Rosie Jetson: Coming to a home near YOU?

Rosie Jetson

If you’re anything like me when you were a kid you dreamed that in the not-so-distant future you would be driving around in an anti-gravity car, living in an apartment hovering in a space-age bubble in the sky. Oh and with Rosie Jetson would be your back-talking robot maid. And if you’re like me then you are bitterly disappointed with the present epoch’s lack of hover jets. Well, to soothe that bitter sting of disappointment you can comfort yourself with the new robotic maid that will hopefully come to market soon.

Shaking your head in disbelief? You should be because this isn’t exactly Rosie-caliber as of yet. The new robotic droid that could soon be playing Rosie — or Jeeves — in homes is programmed to scan a disheveled room, identify objects, and is capable of putting them back in their rightful places.

In addition to being maids, these drones also have practical applications as warehouse workers, manufacturing line assemblers, auto repair shop lackeys, and other manual labor tasks.

So why just now are these being released, when we’ve had electronic arms around for years and the cameras and software that allow for manual labor tasks? Well, thanks to advances in 3D technology droids are now able to work with multiple objects at a time and can place them in more complex patterns. 3D technology is also allowing robots to place items on 3D surfaces, instead of only flat surfaces, a feature that has improved the technological leaps and bounds.

The 3D-backed robotic improvements are primarily thanks to the Microsoft Kinect camera. When combined with robotic technology the camera employs an infrared scanner to create 3D models for the droids. Turns out the Kinect is good for more than just gaming, it has also changed how robots interact with their environments, and since it is an established technology it should make the production of the robots that much simpler.

Thanks to the 3D technology these robot maids have been extremely successful, boasting a 98% accuracy rate when placing objects like books, toys, clothing, and other items in over 40 unique spaces. That success rate drops slightly though, to 82%, when dealing for the first time with unknown objects.

There are still small glitches in the software and infrared scanning though. For example, if you’re a beer drinker looking for a maid, currently the robotic robot has no ability to tell whether the bottle they are throwing in the recycle (another problem in itself if you’re in an area where they are returnable for $.10) is full or empty.

The robots are still more accurate than Roombas though, the world’s most significant robot-enabled cleaning device — which previously sold 8 million units.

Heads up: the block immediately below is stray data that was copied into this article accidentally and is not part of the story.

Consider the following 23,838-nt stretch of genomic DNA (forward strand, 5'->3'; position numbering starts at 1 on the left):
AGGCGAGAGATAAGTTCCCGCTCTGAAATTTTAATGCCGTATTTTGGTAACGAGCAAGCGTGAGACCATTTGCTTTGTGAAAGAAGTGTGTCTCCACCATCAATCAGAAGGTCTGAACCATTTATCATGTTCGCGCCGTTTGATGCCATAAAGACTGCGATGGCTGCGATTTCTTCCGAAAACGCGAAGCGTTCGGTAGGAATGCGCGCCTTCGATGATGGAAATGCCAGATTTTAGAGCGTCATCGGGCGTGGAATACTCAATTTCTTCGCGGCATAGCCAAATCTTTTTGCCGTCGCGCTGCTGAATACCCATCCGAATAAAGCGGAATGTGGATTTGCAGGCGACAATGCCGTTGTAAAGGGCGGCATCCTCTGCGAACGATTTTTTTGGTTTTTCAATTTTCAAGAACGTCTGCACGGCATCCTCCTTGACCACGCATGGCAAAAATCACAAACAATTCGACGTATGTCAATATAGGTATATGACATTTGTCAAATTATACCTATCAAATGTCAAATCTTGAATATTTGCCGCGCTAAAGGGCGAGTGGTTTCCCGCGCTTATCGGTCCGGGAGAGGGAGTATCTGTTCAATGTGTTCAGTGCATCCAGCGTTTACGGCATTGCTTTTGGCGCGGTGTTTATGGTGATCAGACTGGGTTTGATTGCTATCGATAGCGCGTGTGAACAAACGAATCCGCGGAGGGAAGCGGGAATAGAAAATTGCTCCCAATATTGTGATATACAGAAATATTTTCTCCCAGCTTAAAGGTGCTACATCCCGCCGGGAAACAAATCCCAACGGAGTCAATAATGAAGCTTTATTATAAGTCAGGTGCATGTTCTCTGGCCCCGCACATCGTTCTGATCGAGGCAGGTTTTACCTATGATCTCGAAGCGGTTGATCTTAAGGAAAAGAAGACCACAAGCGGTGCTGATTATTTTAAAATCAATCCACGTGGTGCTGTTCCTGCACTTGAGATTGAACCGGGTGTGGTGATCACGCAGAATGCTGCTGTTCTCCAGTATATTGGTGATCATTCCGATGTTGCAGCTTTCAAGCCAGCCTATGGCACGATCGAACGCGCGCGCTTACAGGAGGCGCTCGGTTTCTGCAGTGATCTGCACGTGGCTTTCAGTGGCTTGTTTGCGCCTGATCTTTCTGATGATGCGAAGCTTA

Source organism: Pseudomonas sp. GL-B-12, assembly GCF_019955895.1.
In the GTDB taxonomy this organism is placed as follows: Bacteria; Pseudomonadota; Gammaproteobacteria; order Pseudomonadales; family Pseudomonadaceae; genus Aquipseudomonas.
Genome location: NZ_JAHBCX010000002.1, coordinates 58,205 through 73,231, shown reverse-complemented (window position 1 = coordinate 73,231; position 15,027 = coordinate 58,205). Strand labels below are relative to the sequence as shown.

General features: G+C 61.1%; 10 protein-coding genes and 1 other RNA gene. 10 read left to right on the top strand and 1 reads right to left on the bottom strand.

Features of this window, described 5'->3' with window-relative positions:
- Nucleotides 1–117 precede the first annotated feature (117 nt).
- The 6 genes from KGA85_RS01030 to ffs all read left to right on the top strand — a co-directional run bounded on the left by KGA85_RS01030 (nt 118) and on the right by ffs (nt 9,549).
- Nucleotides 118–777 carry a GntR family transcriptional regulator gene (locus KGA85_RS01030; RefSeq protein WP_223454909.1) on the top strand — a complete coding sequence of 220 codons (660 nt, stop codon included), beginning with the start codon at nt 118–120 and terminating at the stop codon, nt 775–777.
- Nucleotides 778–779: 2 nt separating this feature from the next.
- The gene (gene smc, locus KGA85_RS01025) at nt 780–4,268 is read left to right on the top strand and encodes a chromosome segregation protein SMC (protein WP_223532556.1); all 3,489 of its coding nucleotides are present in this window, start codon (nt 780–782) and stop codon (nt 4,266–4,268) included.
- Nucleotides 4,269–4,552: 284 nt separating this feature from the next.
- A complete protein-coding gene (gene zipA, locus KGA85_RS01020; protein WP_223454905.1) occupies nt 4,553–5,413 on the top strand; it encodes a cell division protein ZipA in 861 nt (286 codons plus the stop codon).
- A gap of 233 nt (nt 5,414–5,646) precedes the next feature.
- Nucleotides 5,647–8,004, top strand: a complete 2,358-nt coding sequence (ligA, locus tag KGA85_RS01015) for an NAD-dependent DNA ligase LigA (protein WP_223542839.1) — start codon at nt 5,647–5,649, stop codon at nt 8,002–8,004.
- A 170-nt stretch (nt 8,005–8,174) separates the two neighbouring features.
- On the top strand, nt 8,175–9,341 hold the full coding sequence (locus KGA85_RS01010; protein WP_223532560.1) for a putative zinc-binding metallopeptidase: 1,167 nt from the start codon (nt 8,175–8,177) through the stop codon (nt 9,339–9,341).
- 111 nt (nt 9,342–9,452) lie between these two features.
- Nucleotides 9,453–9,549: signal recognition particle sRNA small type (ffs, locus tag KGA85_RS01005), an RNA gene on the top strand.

By the time the Rosie-esque bots get to market, the researchers hope to significantly improve through output with things like high-res cameras and tactile sensors, and with programmable preferences.

3D TV Finally gets a boost

3D glasses, despite making you look horrifically like an 80s-movie nerd, do an OK job. That’s what researchers at the Tsukuba University in Japan thought too. So they made them better — much better. This new project from Tsukuba is prototyping a different kind of 3D display that focuses on multiple layers of depth that give enhanced depth perception and better focus.

Other Japanese projects recently displayed at CEATEC 2011 are bringing 3D TV to a whole another level (thank you Japan) by doing away with the silly Urkel-looking glasses entirely and using just the naked eye for their 3D experiences. BUT, since they are nowhere near as visually impressive as Tsukuba, who cares.

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SkyNET Robot Hacker – DIY Mobile Hacking for under $600

It was only a matter of time before bored DIY geeks began combining fun toys with dangerous snooping technology; which is exactly what someone did when they combined a DIY remote-control toy helicopter with wireless-network-hacking computer. The end result is the ominous sounding SkyNET bot, a menacing hacker drone with an even more dubious-sounding name.

The Terminator-inspired name SkyNET may be just the ticket to purveying exactly how ominous a fly-in-the-air wireless hacking machine can be. This cheap and easy to build machine can be built for less than $600 ($300 for the helicopter alone) by anyone with a curious mind and even the slightest technical know-how. Building the machine requires only a remote-control helicopter (SkyNET uses a Parrot AR Drone Quadricopter) modded with a lightweight computer (SkyNET uses Linux), a 3G connection, a GPS receiver, and 2 Wifi cards (one for the remote control and one for attacking the wireless networks).

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